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Extreme Temperatures

Airplane

Snow grounds hundreds of flights across Europe

De-Icing an Airplane
© AFP/Christof Stache
Employees de-ice an airplane in Munich, southern Germany, on January 21, 2013.
London - Hundreds of flights were cancelled and hazardous roads and railways disrupted traffic and caused countless accidents across Europe on Monday as heavy snow and freezing weather gripped the continent.

Frankfurt airport, Germany's main air hub, cancelled around 500 departing and arriving flights, representing 40 percent of its daily schedule.

The busiest airport in Europe, London Heathrow, scrapped more than 200 flights.

Heathrow said a decision was taken 24 hours in advance to cancel 130 flights due to predicted poor visibility, but problems elsewhere in Europe were having an impact too.

"The additional cancellations are because a number of airports elsewhere in Europe are experiencing problems so that has a knock-on effect for us," an airport spokesman said.

Heathrow has spent 36 million pounds ($57 million) on upgrading its snow-clearing equipment since 2010, when freezing temperatures and snow almost brought the airport to a halt in the approach to Christmas.

Freezing rain and snow also led to treacherous conditions on railways and roads, triggering numerous accidents.

Snowflake

England: 'Snowman cars' add to travel headaches as cold snap spreads north and east

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© Photograph: Matt Cardy/Getty Images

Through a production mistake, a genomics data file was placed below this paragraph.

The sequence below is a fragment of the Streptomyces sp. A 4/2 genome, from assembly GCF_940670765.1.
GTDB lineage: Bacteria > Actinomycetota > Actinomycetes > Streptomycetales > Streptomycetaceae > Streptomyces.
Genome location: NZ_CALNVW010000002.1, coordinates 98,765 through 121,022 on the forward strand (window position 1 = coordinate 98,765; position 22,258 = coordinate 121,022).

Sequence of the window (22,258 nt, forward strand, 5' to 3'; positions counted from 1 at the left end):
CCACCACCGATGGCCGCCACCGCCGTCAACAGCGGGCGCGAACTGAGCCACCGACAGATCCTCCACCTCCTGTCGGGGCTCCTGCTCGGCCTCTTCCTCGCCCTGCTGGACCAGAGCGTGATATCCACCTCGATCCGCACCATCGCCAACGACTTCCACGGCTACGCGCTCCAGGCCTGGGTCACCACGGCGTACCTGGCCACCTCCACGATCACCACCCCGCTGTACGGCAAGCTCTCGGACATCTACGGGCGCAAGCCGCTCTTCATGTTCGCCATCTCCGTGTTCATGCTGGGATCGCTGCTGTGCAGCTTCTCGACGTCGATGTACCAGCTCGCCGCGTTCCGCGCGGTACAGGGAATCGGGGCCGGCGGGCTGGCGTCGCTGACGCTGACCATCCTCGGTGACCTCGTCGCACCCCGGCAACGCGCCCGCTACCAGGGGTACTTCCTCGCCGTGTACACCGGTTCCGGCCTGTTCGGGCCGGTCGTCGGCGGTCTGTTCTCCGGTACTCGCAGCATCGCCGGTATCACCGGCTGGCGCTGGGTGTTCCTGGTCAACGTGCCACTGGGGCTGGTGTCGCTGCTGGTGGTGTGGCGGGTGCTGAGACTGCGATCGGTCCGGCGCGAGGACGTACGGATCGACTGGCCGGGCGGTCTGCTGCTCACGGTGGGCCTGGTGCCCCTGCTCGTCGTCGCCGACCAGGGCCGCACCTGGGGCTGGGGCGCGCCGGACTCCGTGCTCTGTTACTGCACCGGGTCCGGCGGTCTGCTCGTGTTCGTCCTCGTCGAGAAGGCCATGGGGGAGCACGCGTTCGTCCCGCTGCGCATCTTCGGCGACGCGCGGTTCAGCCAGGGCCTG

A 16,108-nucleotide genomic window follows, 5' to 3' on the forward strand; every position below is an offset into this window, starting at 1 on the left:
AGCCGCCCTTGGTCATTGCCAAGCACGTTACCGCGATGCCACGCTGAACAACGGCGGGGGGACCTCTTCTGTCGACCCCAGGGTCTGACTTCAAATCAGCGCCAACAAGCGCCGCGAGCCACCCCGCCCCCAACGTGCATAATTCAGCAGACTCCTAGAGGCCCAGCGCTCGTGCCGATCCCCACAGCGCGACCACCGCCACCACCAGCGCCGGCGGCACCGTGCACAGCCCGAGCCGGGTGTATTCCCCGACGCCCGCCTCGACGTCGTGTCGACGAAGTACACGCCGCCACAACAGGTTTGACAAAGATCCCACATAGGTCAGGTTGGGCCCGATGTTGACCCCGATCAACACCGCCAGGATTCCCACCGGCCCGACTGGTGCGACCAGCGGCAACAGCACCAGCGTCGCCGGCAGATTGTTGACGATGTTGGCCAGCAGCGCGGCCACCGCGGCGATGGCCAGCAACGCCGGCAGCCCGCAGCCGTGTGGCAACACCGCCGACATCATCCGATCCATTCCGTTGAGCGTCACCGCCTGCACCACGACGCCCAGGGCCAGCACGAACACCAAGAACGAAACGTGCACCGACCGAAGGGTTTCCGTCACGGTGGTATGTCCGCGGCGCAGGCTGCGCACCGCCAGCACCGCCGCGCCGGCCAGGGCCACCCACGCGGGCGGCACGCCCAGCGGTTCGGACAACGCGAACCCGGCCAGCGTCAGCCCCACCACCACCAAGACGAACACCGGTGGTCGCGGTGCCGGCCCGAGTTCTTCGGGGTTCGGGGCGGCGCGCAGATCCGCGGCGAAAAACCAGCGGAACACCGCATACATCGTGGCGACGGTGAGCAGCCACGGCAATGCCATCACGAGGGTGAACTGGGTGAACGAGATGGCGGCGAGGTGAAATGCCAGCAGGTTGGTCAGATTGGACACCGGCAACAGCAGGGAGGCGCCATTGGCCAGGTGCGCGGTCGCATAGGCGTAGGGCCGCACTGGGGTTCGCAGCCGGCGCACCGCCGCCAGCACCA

Parked cars in snowy Bath.
More flights cancelled, trains delayed and roads closed, and AA warns over drivers failing to clear snow from car roof.

Heavy snow brought its usual mixture of beauty, fun and serious disruption to most of the country on Monday as the cold front that turned southern England white on Sunday moved east and north.

Hundreds of schools were closed, disrupting some GCSE and AS-level exams, and there were cancellations and delays on roads, rail and in the air as bitterly cold winds added drifting to already deep falls and widespread ice.

Heathrow airport suffered worse disruption than expected with 175 flights cancelled by midday, well over the figure of 130 predicted earlier. Sunshine brought a rapid thaw but the total later crept close to the 260 cancellations of Sunday. The airport blamed poor visibility.

Gatwick and Birmingham airports were also badly disrupted and East Midlands and Robin Hood airports were closed to flights.

Snowflake

More flight disruptions across Europe, as heavy snow causes chaos